Kew Gardens in Spring

No matter how frazzled I’m feeling, a visit to Kew Gardens with a friend always sorts me out. It’s impossible to feel anything but a sort of peaceful joy when faced with trees in their new spring green, the bluebell woods, tree reflections in the lakes, and the variety of colours of the flowers in the Broad Walk. So, if you, too, feel in need of some soothing nature, here is what you can see in Kew Gardens in early May.

The bluebell woods

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From Bombsite to Small Community Garden

When I first knew the space which is now Culpeper Community Garden in London, it was an unloved bit of waste land, created thanks to the Luftwaffe dropping their left-over bombs on it after raids bombing the Kings’ Cross area. Rosebay willow herb grew there among the remains of bomb craters and bits of brick.

View of Culpeper Community Garden entrance from south. The weeping willow has just come into leaf

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Kew Gardens: Stunning Summer Colour

In June this year, Kew Garden’s newly-designed summer herbaceous borders in the famous Broad Walk opened to the public, and they are sensational. There are more than 27,000 flowering plants on show.

Broad walk 1

Richard Wilford’s 2016 Broad Walk

At 320 metres long, it is the longest double herbaceous border in the country – and possibly in the world. Continue reading Kew Gardens: Stunning Summer Colour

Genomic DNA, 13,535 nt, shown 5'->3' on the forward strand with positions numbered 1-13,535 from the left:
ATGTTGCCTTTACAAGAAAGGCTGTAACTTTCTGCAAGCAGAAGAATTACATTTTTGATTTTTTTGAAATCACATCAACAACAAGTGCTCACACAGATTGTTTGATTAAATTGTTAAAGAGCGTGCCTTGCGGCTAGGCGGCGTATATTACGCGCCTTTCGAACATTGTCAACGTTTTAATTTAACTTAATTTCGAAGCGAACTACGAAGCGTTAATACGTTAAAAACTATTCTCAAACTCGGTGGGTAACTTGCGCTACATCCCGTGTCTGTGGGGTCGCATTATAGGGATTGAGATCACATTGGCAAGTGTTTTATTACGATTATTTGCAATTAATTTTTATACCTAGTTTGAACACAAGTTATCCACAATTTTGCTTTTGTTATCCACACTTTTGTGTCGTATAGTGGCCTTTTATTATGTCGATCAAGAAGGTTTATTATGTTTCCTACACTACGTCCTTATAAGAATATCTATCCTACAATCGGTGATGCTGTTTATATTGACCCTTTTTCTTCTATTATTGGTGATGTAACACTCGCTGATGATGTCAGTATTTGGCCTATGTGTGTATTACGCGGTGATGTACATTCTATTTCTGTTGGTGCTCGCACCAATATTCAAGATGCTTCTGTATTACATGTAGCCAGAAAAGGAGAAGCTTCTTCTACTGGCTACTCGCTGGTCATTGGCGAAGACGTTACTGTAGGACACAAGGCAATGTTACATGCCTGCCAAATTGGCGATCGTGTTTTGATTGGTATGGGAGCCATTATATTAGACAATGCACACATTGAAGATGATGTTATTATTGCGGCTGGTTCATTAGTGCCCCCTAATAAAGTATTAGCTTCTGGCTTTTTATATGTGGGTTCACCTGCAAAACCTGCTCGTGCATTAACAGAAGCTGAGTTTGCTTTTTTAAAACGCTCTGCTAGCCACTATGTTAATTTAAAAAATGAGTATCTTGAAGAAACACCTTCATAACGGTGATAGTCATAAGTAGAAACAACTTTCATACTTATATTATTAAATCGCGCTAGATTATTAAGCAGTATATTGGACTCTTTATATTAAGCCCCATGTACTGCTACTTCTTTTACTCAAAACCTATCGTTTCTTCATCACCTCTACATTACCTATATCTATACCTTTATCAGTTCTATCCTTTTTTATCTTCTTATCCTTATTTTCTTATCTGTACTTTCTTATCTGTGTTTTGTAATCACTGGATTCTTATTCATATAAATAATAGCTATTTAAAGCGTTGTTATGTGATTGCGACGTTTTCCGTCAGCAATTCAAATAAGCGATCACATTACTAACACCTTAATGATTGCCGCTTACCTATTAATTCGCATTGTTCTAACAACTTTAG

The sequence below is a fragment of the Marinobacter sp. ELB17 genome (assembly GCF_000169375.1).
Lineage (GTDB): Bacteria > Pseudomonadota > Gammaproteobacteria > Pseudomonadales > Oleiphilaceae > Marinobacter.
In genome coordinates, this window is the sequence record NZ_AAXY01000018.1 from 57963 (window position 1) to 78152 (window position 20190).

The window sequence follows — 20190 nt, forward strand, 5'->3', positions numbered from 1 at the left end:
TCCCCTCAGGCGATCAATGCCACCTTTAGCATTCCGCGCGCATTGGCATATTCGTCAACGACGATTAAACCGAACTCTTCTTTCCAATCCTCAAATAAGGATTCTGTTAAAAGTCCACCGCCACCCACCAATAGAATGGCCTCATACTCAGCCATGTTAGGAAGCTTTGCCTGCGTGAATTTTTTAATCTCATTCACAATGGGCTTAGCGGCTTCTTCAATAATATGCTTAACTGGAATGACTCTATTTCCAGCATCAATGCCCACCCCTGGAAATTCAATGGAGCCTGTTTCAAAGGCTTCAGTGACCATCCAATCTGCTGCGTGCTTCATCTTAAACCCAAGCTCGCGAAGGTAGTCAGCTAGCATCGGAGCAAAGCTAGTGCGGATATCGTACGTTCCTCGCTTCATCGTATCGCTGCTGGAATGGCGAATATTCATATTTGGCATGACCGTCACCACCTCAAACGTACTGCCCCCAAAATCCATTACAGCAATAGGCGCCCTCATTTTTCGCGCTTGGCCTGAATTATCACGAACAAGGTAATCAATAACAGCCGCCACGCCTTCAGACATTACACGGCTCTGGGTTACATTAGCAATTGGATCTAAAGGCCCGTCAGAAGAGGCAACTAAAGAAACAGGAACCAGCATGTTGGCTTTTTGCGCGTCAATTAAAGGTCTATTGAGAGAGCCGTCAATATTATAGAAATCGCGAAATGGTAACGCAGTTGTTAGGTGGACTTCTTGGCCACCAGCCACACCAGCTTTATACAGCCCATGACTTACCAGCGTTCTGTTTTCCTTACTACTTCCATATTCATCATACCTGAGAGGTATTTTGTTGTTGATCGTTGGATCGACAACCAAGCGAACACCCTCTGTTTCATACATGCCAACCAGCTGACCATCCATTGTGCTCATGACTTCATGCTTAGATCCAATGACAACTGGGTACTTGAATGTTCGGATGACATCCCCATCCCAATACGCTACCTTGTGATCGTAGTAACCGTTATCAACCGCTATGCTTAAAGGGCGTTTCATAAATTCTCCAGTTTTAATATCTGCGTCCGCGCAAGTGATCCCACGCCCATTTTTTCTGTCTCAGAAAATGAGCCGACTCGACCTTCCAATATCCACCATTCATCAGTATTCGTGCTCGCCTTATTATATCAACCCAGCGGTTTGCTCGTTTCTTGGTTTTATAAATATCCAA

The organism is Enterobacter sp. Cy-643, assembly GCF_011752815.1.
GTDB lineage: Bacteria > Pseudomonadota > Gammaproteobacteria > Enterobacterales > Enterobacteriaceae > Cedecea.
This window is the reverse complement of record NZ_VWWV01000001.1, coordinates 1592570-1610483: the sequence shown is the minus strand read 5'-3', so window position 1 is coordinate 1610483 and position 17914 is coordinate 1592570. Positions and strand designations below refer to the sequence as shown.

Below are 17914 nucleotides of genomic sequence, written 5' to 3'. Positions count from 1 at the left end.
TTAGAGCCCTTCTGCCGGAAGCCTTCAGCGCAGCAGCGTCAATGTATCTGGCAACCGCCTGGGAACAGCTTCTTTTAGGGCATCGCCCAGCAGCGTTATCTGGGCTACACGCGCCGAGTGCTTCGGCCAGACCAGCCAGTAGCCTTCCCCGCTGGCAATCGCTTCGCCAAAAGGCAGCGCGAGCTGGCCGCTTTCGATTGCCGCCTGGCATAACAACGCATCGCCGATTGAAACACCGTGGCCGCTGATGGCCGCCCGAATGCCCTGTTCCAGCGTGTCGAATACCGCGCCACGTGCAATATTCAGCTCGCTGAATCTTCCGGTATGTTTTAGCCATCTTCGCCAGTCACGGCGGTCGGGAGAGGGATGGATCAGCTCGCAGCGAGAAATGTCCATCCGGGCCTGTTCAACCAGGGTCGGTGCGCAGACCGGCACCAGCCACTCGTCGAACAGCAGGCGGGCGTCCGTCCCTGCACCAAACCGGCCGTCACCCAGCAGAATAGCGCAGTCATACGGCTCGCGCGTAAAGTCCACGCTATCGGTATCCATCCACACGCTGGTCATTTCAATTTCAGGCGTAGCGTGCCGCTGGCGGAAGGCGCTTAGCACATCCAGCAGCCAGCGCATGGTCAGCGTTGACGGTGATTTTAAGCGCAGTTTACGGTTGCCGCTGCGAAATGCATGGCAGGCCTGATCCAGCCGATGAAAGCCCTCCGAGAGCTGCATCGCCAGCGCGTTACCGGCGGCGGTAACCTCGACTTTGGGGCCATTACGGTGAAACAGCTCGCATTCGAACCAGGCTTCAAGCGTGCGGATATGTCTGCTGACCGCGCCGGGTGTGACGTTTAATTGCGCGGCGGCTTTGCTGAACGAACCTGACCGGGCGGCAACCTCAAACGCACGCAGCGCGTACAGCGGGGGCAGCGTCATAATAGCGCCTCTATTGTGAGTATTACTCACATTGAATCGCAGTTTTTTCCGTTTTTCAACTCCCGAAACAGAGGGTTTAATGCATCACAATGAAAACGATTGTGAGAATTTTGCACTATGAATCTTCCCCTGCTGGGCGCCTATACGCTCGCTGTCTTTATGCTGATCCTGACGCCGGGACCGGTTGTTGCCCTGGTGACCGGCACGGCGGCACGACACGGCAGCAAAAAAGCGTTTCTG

From Domitian’s Villa to the Papal Barberini Gardens

Ever since Roman times, the rich and powerful have built villas in the hills surrounding Rome to escape the summer’s heat. Some, like Hadrian’s villa at Tivoli, still survive. Others, like Castel Gandolfo, built in the 17th century for Pope Urban VIII as a summer palace, were built on top of Roman villa sites. And why not? The land was already levelled and useful top quality building material was there for the taking.

Castel Gondolfo Pope's palace

Castel Gandolfo, the papal summer palace

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Bomarzo: The Park of Monsters

This is one of the first things that greets you at the Park of Monsters, a.k.a. the Park of Wonders or the Sacred Grove at Bomarzo, in Lazio, Italy. It is so huge that when you stand up inside the gaping mouth you have to reach up to touch its teeth!

2 Mask of Madness

The Mask of Madness

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